Condé Nast Has the Ultimate Fashion Closet—Here’s What You Can Learn From Its Creators – Architectural Digest


The space also feature a kilim-covered sofa by George Smith and a rug by Loloi.

Photo: Kyle Knodell

Practicality is of course paramount, particularly in the closet itself, which is organized into discrete zones so that all items are easy to find and access. Pairs of shoes are displayed across one wall, while accessory-filled cabinets are installed along another. A conference table in the center can facilitate any meetings, interviews, or events that might take place in the space, and can be wheeled away on casters if necessary. Low-pile carpets prevent rolling garment racks or stiletto heels from getting caught.

A linen-upholstered Four Hands chaise flanks a back wall in the second dressing room, along with pillows in Rose Tarlow and Pierre Frey fabrics. The mirror is from Uttermost, and the artwork is from Carrier and Company’s collection for Soicher Marin.

Photo: Kyle Knodell

In the dressing rooms, Carrier and Miller had the opportunity to be more playful with the decor. One space features hues of pink, orange, and red across floral-patterned wallpaper, sofa upholstery, and a large area rug—some of them sourced from Carrier and Company’s licensing partnerships—while the other has cooler tones and a more restrained aesthetic. Carrier highlighted the need for these rooms to be spacious and largely uncluttered, given the scale and delicate nature of the haute-couture gowns often worn in there. “This isn’t just a dressing room where you’re trying on a pair of jeans and a blouse,” he says. “Oftentimes, these are costumes that might take a couple of people to help get into.”

Although not everyone is lucky enough to enjoy access to the space and the contents of the Condé Nast Fashion Closet, that doesn’t mean others don’t deserve the same level of design “star treatment.” So Carrier has shared his tips for designing and organizing the perfect closet.

The second dressing room takes a quieter approach. There, the designers installed striped Carrier and Company for Lee Jofa wallpaper and curtains.

Photo: Kyle Knodell

An English mahogany foot stool sourced at Montage Antiques offers a perch in the fitting room.

Photo: Kyle Knodell

1. Divide and conquer

One of his top suggestions is to separate and present smaller accessories and jewelry using drawer dividers, preferably in luxurious materials. “Look at your collection, whether it is jewelry, watches, ties, or baseball caps, and outfit your drawers with these wonderful little compartments so that things are clearly and beautifully organized. These might be cashmere wrapped, they might be leather lined,” he says, adding that The Container Store is also a solid option for those on a budget.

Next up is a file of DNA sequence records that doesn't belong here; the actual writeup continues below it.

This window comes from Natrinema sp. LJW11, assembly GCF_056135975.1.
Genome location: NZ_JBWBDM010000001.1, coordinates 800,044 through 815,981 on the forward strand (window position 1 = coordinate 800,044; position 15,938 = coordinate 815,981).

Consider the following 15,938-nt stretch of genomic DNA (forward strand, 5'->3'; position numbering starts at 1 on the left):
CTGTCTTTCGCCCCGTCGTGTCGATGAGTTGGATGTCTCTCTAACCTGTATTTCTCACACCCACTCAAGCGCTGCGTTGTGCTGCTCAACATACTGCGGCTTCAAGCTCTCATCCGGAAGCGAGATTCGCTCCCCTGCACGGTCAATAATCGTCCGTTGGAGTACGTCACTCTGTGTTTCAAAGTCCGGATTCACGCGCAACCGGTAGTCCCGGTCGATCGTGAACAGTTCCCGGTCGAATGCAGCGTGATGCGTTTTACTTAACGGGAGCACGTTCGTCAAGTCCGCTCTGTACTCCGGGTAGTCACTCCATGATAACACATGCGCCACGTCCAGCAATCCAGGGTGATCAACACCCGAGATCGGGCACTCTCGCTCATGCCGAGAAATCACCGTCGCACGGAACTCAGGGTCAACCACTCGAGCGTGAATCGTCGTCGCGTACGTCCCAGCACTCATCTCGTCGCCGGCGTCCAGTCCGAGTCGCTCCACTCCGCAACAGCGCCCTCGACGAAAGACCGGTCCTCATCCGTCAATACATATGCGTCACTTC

2. Use extra space to your advantage

“If you have the luxury of space and a bit of room to spare, add a small table with a bowl full of flowers, or a comfortable chair in the corner so that you can sit down to put your shoes on, or plop your bags on as you come in. It just helps to make the space more livable, approachable, and comfortable.”

3. Balance practical and pretty storage

“It’s always a bit of a balance of pretty storage and functional storage. It’s more visually pleasing if you can add softer elements like wicker baskets or fabric-wrapped boxes that help to soften the millwork. Yes, there are certainly important organizational components that are useful, but I think you can have the best of both.”

4. Take cues from luxury retailers of the past

“You used to be able to go to department stores where the dressing rooms were beautiful spaces. In this day and age, when so many things are just shipped to order and they arrive in a box at your door, having the ability to take a moment and create an environment within your dressing area—whether it’s a walk-in closet or a corner of your bedroom—that makes more of an experience out of the act of dressing is something I think people are missing.”

5. Treat the closet as part of the home

“Really treat it as an extension of your interior, with hopes of it being about an experience and not just the utility.” This can be achieved through the continuation of flooring, paint color, wallpaper, or matching the millwork to other rooms. He also encourages the use of wallpapers, area rugs, and artwork to offer decorative touches. “Some people like their closet to just be organized and white, so they’re not distracted. But in addition to the functionality, it can be playful, it can be beautiful, it can be romantic, it can be a fantasy.”

Copyright :

Leave a Reply

Your email address will not be published. Required fields are marked *